I actually like the idea of pedestrianising from the junction of Creek Road and Church Street, through College Approach and up King William Walk until the junction with Romney Road. This would require a T-junction to be implemented at the junction of Romney Rod and Church Street. (I can’t see the point of the the proposed gyratory, which seems like a poor solution to the traffic volume issues.) I would couple this with reduced speed limits in the approaches to Greenwich centre. As has been pointed out elsewhere, the route through Greenwich town centre shouldn’t be a major through road into Central London – that’s what the A2 is there for.

    (I also wouldn’t toll the Blackwall Tunnel as that would be a disaster. [I would build a bridge at Gallion’s Reach as a priority, and I wouldn’t be averse to additional tunnels at Blackwall as long as they’re in addition to the bridge and not instead of.])

    I think that a pedestrianised College Approach could be used for overspill from the Market, e.g. to allow the food stalls to move outside and stop blocking up the thoroughfares, and / or as an alternative site to the Clocktower Market. Hence, the fact that the street is largely faced by residential property on its Northern side shouldn’t really be an issue.

    Although I accept that this would be the more natural approach on paper, to try to pedestrianise Romney Road and Church Street where the majority of the existing shops and restaurants are would appear to be a complete non-starter looking at the existing road plan. Hence, I’ve discounted this.

    Other areas that I would consider are worth improving are:

    1. The railway cutting between Greenwich High Road and King William Walk – this looks like an opportunity to create a pedestrianised area, thus providing an alternative route from the train / DLR station towards the Maritime Museum and the Park. This could relieve some of the foot traffic from the roads around the Romney Road junction.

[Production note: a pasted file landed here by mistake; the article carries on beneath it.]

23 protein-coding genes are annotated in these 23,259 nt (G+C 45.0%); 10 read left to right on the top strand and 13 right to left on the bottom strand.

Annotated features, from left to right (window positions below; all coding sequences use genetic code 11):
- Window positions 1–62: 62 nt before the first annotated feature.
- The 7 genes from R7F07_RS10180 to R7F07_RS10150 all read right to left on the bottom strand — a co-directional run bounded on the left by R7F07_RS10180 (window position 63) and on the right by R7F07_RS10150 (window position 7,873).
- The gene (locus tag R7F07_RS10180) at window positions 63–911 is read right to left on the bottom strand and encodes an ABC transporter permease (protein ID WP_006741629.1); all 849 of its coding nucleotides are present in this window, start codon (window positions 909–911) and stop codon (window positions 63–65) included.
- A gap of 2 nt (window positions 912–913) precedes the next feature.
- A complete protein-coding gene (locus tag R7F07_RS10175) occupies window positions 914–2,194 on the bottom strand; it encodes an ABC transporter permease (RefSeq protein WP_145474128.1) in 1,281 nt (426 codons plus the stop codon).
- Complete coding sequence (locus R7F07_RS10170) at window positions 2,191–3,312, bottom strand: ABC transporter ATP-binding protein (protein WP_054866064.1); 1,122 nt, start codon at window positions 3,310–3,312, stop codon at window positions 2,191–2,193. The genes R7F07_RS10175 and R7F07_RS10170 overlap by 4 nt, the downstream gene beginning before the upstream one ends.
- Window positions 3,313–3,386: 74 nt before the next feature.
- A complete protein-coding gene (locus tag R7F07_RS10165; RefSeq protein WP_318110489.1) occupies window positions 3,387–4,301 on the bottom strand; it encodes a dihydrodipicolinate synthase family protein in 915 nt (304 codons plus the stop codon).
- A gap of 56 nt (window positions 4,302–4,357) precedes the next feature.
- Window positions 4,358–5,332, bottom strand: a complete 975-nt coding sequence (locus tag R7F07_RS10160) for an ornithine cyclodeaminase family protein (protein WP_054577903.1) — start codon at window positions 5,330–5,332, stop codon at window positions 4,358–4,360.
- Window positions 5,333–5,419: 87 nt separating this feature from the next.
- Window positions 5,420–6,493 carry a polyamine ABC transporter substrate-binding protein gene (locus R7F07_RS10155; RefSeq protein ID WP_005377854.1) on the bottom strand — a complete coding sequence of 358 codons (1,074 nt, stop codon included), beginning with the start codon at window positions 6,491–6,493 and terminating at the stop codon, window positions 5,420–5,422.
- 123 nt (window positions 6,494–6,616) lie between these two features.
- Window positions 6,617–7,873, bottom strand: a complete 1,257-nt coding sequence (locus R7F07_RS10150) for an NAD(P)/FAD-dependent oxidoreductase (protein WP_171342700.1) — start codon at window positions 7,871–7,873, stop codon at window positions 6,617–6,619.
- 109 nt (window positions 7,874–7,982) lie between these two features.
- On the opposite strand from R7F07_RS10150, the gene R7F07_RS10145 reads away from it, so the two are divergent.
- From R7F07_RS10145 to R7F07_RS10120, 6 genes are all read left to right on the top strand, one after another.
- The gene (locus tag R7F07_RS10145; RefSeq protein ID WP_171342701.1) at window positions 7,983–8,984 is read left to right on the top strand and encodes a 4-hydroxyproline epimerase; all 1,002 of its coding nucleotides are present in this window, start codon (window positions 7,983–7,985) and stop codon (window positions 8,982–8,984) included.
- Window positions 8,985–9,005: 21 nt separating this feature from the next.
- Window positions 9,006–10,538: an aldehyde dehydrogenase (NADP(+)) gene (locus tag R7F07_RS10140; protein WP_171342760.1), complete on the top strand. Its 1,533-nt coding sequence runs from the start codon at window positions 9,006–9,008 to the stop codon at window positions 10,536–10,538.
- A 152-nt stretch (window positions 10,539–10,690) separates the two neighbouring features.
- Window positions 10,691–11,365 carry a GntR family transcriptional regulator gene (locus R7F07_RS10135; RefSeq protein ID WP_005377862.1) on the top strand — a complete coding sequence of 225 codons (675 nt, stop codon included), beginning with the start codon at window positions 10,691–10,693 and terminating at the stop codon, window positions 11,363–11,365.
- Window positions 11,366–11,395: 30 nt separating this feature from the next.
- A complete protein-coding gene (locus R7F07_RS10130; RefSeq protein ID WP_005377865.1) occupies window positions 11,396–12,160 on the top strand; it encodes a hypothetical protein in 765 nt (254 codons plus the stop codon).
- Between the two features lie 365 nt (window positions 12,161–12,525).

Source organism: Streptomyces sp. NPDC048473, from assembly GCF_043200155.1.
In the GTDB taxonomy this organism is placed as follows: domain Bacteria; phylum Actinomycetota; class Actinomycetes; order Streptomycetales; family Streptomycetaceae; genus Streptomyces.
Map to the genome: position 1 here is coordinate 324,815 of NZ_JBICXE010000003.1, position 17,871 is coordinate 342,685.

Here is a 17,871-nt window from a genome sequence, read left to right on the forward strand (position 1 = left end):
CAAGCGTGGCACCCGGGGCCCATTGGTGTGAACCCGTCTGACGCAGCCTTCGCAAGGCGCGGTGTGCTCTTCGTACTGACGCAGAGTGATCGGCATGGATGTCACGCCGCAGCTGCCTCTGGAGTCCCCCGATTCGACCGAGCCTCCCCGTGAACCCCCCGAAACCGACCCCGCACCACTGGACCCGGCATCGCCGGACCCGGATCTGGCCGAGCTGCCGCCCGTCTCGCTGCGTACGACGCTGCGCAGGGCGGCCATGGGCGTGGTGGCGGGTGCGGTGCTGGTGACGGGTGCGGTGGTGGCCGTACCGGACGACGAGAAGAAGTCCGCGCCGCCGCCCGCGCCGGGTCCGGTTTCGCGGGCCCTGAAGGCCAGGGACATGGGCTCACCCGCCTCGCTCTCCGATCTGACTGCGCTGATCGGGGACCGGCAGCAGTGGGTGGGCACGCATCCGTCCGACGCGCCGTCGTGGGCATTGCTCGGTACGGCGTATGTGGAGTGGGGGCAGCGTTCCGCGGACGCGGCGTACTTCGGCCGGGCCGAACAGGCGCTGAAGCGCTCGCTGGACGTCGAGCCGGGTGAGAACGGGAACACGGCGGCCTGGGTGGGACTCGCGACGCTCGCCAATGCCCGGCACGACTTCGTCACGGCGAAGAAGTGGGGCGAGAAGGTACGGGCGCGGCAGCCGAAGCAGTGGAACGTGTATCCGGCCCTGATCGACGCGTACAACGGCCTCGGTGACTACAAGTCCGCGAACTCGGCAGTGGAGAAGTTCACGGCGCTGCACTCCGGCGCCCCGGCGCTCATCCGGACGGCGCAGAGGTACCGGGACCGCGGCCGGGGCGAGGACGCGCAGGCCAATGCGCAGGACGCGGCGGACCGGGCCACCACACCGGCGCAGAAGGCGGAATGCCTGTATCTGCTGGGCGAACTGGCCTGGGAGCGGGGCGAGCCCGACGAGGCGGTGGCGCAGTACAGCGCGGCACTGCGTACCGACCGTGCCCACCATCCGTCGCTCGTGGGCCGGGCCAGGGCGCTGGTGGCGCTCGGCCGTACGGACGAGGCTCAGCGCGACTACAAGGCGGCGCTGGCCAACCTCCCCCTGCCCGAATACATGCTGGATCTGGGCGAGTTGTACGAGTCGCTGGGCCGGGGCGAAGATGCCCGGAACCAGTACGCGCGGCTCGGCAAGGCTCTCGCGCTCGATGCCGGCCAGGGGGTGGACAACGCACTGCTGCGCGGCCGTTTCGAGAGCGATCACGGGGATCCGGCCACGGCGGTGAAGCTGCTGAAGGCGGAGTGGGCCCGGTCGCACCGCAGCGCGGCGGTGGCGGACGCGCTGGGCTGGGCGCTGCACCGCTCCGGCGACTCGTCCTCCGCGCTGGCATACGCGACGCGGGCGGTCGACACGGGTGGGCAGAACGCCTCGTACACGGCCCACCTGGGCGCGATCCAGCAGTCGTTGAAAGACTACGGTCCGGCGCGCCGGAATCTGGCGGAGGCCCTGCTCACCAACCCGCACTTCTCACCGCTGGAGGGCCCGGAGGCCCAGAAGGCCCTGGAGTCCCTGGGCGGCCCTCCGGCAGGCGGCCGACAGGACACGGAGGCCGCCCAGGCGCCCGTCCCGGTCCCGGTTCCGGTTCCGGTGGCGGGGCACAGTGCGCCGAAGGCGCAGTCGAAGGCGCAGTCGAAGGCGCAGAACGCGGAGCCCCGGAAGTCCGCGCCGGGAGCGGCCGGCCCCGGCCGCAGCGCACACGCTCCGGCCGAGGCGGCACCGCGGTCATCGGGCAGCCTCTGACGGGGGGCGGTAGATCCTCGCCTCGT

2. The area in front of the Co-Op and Sainsbury’s on Greenwich High Road opposite the Royal Hill junction looks really bad and isn’t helped by the buildings to the western side of the car park. Improving this area – possibly by creating a small park area – would vastly improve what is currently something of an eyesore.

    This isn’t a pedestrianisation issue but it does have a bearing on the provision of parking in town, and could make up for the loss of parking outside of the Co-Op, but in looking at the roads around Greenwich on Google maps it looks like there’s a huge area of unused land bordering the railway track between Greenwich Station and the Co-Op. I don’t know if there are any alternative plans for this land, but if not then a one-way entry / exit system could be implemented such that traffic feeds in / out of Greenwich High Road. It also has the advantage that it would keep any car park largely out of sight as you enter Greenwich from the West.